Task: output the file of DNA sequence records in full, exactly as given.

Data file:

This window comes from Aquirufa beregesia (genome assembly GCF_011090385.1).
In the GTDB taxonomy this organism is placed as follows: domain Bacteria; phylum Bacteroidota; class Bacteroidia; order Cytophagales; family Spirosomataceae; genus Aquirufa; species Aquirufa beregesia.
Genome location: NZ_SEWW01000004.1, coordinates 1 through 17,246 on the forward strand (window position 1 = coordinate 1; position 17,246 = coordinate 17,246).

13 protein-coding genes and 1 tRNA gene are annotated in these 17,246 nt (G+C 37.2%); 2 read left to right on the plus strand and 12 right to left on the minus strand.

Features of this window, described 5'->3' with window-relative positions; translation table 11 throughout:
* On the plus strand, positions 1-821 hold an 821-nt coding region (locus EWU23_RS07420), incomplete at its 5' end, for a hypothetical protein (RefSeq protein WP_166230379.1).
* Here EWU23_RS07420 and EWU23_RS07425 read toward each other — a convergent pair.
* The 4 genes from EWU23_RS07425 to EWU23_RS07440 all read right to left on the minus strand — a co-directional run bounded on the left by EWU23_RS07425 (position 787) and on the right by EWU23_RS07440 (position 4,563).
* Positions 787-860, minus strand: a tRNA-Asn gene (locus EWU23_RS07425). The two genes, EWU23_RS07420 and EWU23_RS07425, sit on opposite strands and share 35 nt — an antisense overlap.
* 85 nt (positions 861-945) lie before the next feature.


This window comes from Aquirufa beregesia (genome assembly GCF_011090385.1).
In the GTDB taxonomy this organism is placed as follows: domain Bacteria; phylum Bacteroidota; class Bacteroidia; order Cytophagales; family Spirosomataceae; genus Aquirufa; species Aquirufa beregesia.
Genome location: NZ_SEWW01000004.1, coordinates 1 through 17,246 on the forward strand (window position 1 = coordinate 1; position 17,246 = coordinate 17,246).

13 protein-coding genes and 1 tRNA gene are annotated in these 17,246 nt (G+C 37.2%); 2 read left to right on the plus strand and 12 right to left on the minus strand.

Features of this window, described 5'->3' with window-relative positions; translation table 11 throughout:
* On the plus strand, positions 1-821 hold an 821-nt coding region (locus EWU23_RS07420), incomplete at its 5' end, for a hypothetical protein (RefSeq protein WP_166230379.1).
* Here EWU23_RS07420 and EWU23_RS07425 read toward each other — a convergent pair.
* The 4 genes from EWU23_RS07425 to EWU23_RS07440 all read right to left on the minus strand — a co-directional run bounded on the left by EWU23_RS07425 (position 787) and on the right by EWU23_RS07440 (position 4,563).
* Positions 787-860, minus strand: a tRNA-Asn gene (locus EWU23_RS07425). The two genes, EWU23_RS07420 and EWU23_RS07425, sit on opposite strands and share 35 nt — an antisense overlap.
* 85 nt (positions 861-945) lie before the next feature.